Earth’s ozone hole shrinks: What this means for us

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In the news today:

Here’s a rare piece of good news about the environment: The giant hole in the Earth’s protective ozone layer is shrinking, and has shriveled to its smallest peak since 1988, NASA scientists said.

The largest the hole became this year was about 7.6 million square miles wide, about two and a half times the size of the United Statesin September. But it was still 1.3 million square miles smaller than last year, scientists said, and has shrunk more since September.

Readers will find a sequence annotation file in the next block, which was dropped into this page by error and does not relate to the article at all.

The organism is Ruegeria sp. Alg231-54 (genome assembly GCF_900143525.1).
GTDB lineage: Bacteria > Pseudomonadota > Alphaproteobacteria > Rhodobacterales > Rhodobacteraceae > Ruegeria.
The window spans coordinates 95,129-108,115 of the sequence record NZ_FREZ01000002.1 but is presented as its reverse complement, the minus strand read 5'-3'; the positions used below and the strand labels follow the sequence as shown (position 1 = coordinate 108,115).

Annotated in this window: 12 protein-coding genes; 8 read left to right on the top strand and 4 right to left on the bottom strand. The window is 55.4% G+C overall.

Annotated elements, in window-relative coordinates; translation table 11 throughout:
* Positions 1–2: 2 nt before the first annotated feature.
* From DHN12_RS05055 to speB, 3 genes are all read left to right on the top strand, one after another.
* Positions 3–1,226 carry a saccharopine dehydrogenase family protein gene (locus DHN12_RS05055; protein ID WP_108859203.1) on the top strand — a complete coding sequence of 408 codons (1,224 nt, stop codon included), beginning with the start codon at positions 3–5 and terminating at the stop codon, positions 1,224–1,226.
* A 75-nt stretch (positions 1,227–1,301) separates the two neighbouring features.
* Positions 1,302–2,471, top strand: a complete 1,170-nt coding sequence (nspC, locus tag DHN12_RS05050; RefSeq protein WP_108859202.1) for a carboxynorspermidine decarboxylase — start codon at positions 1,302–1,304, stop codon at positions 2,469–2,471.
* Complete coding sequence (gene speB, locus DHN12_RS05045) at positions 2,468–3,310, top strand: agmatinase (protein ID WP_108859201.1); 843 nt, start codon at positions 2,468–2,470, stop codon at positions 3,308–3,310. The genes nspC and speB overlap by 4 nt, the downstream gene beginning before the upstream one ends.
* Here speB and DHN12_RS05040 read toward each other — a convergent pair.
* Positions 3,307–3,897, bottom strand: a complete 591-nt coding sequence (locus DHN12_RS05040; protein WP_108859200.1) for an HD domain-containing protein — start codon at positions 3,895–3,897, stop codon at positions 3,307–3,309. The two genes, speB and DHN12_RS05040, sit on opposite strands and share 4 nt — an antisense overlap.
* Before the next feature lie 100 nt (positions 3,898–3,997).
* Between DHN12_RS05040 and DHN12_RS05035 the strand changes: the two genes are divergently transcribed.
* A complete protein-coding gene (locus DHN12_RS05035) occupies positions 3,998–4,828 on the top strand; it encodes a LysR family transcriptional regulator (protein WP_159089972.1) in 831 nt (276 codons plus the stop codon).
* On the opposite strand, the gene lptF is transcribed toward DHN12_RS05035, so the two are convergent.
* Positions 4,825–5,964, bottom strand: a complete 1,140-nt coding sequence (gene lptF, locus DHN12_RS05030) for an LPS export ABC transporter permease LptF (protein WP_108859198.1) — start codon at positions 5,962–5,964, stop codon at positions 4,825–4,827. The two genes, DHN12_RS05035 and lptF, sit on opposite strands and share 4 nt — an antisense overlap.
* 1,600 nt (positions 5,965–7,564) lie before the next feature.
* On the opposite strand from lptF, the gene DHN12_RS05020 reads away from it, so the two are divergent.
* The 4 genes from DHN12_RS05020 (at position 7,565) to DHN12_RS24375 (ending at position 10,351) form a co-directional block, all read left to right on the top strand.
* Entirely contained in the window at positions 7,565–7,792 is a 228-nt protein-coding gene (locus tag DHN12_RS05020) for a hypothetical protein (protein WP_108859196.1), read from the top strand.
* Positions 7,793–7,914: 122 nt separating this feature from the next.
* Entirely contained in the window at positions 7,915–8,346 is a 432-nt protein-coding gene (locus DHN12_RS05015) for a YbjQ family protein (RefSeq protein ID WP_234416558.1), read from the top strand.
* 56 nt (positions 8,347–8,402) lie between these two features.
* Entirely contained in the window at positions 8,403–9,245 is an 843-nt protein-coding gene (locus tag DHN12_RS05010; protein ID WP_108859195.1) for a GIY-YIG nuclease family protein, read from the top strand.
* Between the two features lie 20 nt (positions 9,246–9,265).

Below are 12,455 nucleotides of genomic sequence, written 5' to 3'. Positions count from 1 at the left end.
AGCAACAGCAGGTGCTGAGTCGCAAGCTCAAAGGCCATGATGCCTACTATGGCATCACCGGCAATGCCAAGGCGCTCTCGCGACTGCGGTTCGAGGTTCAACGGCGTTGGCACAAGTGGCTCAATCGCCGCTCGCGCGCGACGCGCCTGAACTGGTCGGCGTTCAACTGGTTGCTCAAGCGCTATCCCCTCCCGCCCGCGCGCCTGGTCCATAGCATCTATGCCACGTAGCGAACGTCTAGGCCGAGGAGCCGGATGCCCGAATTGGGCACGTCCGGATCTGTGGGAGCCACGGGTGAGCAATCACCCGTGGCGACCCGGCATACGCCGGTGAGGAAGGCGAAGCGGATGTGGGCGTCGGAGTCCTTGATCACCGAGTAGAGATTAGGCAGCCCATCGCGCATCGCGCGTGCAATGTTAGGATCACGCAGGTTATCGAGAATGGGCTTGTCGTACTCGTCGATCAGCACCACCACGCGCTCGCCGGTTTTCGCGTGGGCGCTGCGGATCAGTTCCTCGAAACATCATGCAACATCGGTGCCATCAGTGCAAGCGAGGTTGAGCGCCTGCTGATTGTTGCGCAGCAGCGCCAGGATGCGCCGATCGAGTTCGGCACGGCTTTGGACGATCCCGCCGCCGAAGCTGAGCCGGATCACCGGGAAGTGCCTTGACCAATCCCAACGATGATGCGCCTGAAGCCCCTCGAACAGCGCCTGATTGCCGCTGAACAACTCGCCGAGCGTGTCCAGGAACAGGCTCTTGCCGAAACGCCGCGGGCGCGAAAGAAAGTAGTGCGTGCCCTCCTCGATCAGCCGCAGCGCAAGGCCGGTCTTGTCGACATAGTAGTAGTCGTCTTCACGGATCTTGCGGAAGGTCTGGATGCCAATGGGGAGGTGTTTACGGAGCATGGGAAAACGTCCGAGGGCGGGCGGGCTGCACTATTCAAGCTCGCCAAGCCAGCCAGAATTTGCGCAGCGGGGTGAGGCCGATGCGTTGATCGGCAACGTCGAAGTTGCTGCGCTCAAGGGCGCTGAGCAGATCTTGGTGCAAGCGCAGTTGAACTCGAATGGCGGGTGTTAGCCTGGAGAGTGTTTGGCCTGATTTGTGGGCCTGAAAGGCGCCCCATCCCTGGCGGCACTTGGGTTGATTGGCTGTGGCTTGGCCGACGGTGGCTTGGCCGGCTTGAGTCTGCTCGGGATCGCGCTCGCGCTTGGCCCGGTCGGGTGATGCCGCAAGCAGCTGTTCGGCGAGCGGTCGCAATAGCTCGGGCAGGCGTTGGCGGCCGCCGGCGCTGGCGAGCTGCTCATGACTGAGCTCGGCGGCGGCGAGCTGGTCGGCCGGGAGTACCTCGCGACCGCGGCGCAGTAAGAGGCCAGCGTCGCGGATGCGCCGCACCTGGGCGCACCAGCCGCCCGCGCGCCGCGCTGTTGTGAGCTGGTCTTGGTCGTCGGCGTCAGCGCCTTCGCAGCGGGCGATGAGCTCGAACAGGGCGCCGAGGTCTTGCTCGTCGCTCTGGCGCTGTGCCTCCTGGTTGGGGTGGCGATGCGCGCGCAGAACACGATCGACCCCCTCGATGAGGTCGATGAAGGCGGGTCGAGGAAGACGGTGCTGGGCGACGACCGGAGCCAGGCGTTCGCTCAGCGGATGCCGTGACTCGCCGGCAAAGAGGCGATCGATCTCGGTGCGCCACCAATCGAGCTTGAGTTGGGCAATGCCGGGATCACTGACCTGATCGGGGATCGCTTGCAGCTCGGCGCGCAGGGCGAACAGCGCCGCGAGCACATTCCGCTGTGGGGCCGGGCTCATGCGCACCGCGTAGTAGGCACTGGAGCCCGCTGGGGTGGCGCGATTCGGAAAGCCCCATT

Warmer-than-usual weather conditions in the stratosphere is to thank for the shrinkage since 2016, as the warmer air helped fend off chemicals like chlorine and bromine that eat away at the ozone layer, scientists said. But the hole’s overall reduction can be traced to global efforts since the mid-1980s to ban the emission of ozone-depleting chemicals.

But what does it all mean for us on earth? Learn More